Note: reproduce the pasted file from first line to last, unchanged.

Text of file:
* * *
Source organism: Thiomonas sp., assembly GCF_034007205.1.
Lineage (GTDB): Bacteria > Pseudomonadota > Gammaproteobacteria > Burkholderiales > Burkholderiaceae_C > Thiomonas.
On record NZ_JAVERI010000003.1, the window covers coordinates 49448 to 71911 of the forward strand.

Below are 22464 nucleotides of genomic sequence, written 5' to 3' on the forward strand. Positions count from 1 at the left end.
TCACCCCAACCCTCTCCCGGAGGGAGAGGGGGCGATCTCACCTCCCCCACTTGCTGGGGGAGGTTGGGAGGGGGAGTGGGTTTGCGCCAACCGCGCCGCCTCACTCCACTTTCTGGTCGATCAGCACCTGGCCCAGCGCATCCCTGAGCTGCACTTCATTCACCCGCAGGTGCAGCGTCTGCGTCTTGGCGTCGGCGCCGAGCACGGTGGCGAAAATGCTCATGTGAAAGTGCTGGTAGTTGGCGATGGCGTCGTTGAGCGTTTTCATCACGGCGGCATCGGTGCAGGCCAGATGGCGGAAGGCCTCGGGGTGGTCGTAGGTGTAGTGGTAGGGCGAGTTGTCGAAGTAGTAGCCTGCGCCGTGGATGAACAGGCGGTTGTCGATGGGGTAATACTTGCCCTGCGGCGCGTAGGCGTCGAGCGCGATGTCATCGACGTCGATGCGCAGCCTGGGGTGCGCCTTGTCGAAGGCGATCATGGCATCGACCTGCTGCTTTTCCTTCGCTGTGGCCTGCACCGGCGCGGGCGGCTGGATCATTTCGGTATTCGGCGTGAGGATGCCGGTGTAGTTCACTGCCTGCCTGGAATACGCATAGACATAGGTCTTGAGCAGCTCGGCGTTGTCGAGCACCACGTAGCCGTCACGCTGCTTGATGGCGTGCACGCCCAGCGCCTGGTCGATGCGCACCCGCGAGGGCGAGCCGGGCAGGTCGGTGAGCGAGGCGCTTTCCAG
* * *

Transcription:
Source organism: Thiomonas sp., assembly GCF_034007205.1.
Lineage (GTDB): Bacteria > Pseudomonadota > Gammaproteobacteria > Burkholderiales > Burkholderiaceae_C > Thiomonas.
On record NZ_JAVERI010000003.1, the window covers coordinates 49448 to 71911 of the forward strand.

Below are 22464 nucleotides of genomic sequence, written 5' to 3' on the forward strand. Positions count from 1 at the left end.
TCACCCCAACCCTCTCCCGGAGGGAGAGGGGGCGATCTCACCTCCCCCACTTGCTGGGGGAGGTTGGGAGGGGGAGTGGGTTTGCGCCAACCGCGCCGCCTCACTCCACTTTCTGGTCGATCAGCACCTGGCCCAGCGCATCCCTGAGCTGCACTTCATTCACCCGCAGGTGCAGCGTCTGCGTCTTGGCGTCGGCGCCGAGCACGGTGGCGAAAATGCTCATGTGAAAGTGCTGGTAGTTGGCGATGGCGTCGTTGAGCGTTTTCATCACGGCGGCATCGGTGCAGGCCAGATGGCGGAAGGCCTCGGGGTGGTCGTAGGTGTAGTGGTAGGGCGAGTTGTCGAAGTAGTAGCCTGCGCCGTGGATGAACAGGCGGTTGTCGATGGGGTAATACTTGCCCTGCGGCGCGTAGGCGTCGAGCGCGATGTCATCGACGTCGATGCGCAGCCTGGGGTGCGCCTTGTCGAAGGCGATCATGGCATCGACCTGCTGCTTTTCCTTCGCTGTGGCCTGCACCGGCGCGGGCGGCTGGATCATTTCGGTATTCGGCGTGAGGATGCCGGTGTAGTTCACTGCCTGCCTGGAATACGCATAGACATAGGTCTTGAGCAGCTCGGCGTTGTCGAGCACCACGTAGCCGTCACGCTGCTTGATGGCGTGCACGCCCAGCGCCTGGTCGATGCGCACCCGCGAGGGCGAGCCGGGCAGGTCGGTGAGCGAGGCGCTTTCCAG